Peony News

Peony bloom season has come and gone here in Oregon. We had an early spring, with the first buds blooming on March 27th and the last few buds opening this week, giving us over 10 weeks of bloom this year. 

What to do next? I'll be deadheading peonies for awhile - one stem at a time. I move up and down each row with a bucket, clipping the stems just below the old flower blossom. I leave a few here and there, so they can set seed. Over the years, I've made a list of the the seed setters, so I am not saving stems on varieties that don't produce seed. Our peonies produce an abundance of seed, if we let them; and when we take the time to sow it in the fall, it readily sprouts for us the following spring and/or the second spring. It is exciting to see a seedling produce it's first flower, as like children, no two are exactly the same. We always anticipate the next, best peony plant - with exceptional fragrance and strong stems, no doubt. Sometimes they are really attractive and promising; other times they just don't do it for you. The flower can exhibit additional characteristics the second and third year; so, don't discard a one year old seedling that you don't care for. It may bloom into something special as it matures. If you allow your peonies to set seed, look for the pods to open in August, when you can place the seed in the ground. Water to keep moist until the fall rains come and in the spring check for tiny seedlings. 

Our peony farm is now closed for the season, except by appointment for purchasing potted peony plants (contact us at 503-393-7999 or brooksgardens@gmail.com). Bare root peonies for fall planting may be ordered online or via telephone. Peony roots will be shipped in September and October. Some selections are limited, so order early for your choice peonies. 

Thank you to all of our farm visitors this season. As always, you are a joy to meet and we appreciate your business.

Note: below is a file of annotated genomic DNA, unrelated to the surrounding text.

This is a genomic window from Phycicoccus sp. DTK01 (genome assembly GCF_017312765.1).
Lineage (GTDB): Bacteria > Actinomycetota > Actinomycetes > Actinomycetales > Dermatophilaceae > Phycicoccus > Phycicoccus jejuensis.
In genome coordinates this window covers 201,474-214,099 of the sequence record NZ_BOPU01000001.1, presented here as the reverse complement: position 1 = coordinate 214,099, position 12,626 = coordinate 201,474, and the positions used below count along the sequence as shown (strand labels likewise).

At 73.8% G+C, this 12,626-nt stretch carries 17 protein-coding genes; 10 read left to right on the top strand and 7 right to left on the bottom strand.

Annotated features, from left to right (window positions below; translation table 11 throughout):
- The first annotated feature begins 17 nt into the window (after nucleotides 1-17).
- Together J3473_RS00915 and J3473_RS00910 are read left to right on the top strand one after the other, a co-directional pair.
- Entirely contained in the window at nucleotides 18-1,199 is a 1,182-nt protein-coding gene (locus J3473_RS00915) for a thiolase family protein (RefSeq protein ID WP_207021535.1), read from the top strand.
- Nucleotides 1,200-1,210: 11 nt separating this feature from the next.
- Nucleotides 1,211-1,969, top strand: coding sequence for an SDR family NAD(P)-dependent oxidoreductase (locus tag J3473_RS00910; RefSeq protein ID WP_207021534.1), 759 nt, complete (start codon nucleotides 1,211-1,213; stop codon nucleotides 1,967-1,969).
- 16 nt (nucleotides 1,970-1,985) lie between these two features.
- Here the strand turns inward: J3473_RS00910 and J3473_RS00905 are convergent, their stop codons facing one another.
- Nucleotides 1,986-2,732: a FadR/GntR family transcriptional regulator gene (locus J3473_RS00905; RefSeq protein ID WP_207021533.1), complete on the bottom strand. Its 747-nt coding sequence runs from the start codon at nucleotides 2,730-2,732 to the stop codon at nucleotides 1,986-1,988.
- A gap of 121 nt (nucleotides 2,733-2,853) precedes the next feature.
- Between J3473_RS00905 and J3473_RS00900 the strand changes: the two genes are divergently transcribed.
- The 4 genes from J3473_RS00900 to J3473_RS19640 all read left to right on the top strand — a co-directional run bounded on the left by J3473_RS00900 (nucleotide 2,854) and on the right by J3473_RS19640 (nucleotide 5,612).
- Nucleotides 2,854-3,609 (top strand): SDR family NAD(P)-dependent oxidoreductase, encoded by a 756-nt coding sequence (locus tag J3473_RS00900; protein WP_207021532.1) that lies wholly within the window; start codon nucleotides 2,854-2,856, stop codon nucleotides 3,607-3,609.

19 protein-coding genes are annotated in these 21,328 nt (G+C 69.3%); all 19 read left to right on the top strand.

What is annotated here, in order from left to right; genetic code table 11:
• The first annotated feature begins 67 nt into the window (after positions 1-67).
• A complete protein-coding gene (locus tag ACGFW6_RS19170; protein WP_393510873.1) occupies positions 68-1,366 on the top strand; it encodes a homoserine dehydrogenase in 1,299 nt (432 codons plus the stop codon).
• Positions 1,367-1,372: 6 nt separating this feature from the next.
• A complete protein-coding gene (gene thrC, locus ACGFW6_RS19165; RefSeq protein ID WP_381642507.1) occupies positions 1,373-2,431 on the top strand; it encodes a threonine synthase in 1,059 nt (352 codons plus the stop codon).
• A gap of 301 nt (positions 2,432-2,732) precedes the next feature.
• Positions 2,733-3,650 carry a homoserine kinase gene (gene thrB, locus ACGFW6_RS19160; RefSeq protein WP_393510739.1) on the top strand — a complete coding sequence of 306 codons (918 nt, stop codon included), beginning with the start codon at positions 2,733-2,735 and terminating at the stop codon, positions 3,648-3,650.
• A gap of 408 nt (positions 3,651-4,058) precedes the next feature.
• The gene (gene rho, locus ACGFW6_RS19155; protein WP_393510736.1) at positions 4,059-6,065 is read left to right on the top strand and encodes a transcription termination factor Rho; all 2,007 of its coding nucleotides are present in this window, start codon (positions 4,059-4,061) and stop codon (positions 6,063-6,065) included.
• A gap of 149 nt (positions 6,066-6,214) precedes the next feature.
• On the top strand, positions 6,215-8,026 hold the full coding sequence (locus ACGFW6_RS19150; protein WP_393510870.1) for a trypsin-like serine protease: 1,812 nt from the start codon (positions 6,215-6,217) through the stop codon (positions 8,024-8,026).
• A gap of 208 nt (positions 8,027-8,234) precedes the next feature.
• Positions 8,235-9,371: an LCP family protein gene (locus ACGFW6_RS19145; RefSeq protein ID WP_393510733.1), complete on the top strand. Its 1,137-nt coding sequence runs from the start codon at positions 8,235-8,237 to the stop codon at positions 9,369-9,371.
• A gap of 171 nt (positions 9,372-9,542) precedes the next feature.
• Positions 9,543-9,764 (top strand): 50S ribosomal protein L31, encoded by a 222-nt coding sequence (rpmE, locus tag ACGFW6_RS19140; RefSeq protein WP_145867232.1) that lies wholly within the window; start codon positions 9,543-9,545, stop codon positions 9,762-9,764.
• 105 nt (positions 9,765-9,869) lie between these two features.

Wishing you a wonderful summer,

Therese

Peony bloom season has come and gone this year. I always wish it would go on and on. We had unusually warm weather this spring, and some of the peonies bloomed earlier than usual or out of their normal sequence. Many of the mid-season and late season peonies popped out nearly simultaneously, as we experienced just the right amount of warmth in mid to late May.

We had peonies blooming over a 10 week period with the earliest varieties blooming by April 11th and the latest varieties holding onto a few blossoms this past week.   Scouting the peony field for the latest blooming peonies found Avalanche, Bouquet Perfect, Cheddar Surprise, Lavon, Lucky, Mt. Saint Helens and Princess Margaret still displaying blooms during week 10 of our 2014 season. Gay Paree and the Itoh peony Yellow Heaven, both mid-season bloomers with prolific side buds kept on blooming and blooming through the very end of the season.

After the bloom, we deadhead the peony plants, cutting off the flower heads. We leave a few to produce seed, which we will collect in late summer.  If you do want to produce seed, leave the flower head on the plant and wait until late August to see if it produced viable seed. The plant uses a lot of energy (food reserves) to produce the seed; so, if you deadhead the peony stems after the bloom is done, the energy can be used for future stem and root growth.

To deadhead a peony: clip (cut) the stem just below the dead flower head to remove it. Tidy up your plant by cutting the top couple of inches off the stems to even out your plant. Leave the bulk of the stems/foliage through the summer. They will be cut down to ground level in the Fall, when the plants go dormant for the winter.

Some gardeners like to give their peonies a bit of fertilizer after the bloom season. Be sure to water newly transplanted and young peony plants through the first couple of summers. Once they are established and several years old, peony plants are rather drought tolerant.

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